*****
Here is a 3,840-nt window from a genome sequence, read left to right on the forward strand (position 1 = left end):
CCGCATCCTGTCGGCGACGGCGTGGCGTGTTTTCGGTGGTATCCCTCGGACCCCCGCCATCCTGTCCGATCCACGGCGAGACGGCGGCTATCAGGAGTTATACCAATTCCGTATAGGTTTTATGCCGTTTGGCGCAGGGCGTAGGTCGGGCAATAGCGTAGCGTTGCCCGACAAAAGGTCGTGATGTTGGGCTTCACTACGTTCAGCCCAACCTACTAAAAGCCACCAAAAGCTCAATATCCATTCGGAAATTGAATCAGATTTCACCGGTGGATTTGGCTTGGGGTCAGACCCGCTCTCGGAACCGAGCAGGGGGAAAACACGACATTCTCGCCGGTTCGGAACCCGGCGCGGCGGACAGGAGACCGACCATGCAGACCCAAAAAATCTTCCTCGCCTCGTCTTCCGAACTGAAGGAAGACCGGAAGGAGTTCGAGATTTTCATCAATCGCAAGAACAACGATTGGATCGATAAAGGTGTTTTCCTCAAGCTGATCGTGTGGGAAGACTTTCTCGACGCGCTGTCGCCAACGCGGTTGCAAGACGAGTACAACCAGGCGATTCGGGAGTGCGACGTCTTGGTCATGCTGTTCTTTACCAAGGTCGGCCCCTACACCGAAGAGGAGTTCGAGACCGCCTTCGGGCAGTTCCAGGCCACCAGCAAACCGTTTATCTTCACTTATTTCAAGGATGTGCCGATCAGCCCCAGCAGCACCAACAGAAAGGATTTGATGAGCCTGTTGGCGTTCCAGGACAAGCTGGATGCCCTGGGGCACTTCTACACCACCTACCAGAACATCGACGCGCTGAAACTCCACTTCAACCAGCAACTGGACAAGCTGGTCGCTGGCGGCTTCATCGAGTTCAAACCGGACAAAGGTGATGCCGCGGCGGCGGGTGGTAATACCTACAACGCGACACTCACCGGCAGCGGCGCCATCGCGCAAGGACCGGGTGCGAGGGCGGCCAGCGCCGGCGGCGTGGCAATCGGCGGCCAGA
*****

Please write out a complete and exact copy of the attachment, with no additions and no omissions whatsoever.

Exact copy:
Here is a 3,840-nt window from a genome sequence, read left to right on the forward strand (position 1 = left end):
CCGCATCCTGTCGGCGACGGCGTGGCGTGTTTTCGGTGGTATCCCTCGGACCCCCGCCATCCTGTCCGATCCACGGCGAGACGGCGGCTATCAGGAGTTATACCAATTCCGTATAGGTTTTATGCCGTTTGGCGCAGGGCGTAGGTCGGGCAATAGCGTAGCGTTGCCCGACAAAAGGTCGTGATGTTGGGCTTCACTACGTTCAGCCCAACCTACTAAAAGCCACCAAAAGCTCAATATCCATTCGGAAATTGAATCAGATTTCACCGGTGGATTTGGCTTGGGGTCAGACCCGCTCTCGGAACCGAGCAGGGGGAAAACACGACATTCTCGCCGGTTCGGAACCCGGCGCGGCGGACAGGAGACCGACCATGCAGACCCAAAAAATCTTCCTCGCCTCGTCTTCCGAACTGAAGGAAGACCGGAAGGAGTTCGAGATTTTCATCAATCGCAAGAACAACGATTGGATCGATAAAGGTGTTTTCCTCAAGCTGATCGTGTGGGAAGACTTTCTCGACGCGCTGTCGCCAACGCGGTTGCAAGACGAGTACAACCAGGCGATTCGGGAGTGCGACGTCTTGGTCATGCTGTTCTTTACCAAGGTCGGCCCCTACACCGAAGAGGAGTTCGAGACCGCCTTCGGGCAGTTCCAGGCCACCAGCAAACCGTTTATCTTCACTTATTTCAAGGATGTGCCGATCAGCCCCAGCAGCACCAACAGAAAGGATTTGATGAGCCTGTTGGCGTTCCAGGACAAGCTGGATGCCCTGGGGCACTTCTACACCACCTACCAGAACATCGACGCGCTGAAACTCCACTTCAACCAGCAACTGGACAAGCTGGTCGCTGGCGGCTTCATCGAGTTCAAACCGGACAAAGGTGATGCCGCGGCGGCGGGTGGTAATACCTACAACGCGACACTCACCGGCAGCGGCGCCATCGCGCAAGGACCGGGTGCGAGGGCGGCCAGCGCCGGCGGCGTGGCAATCGGCGGCCAGA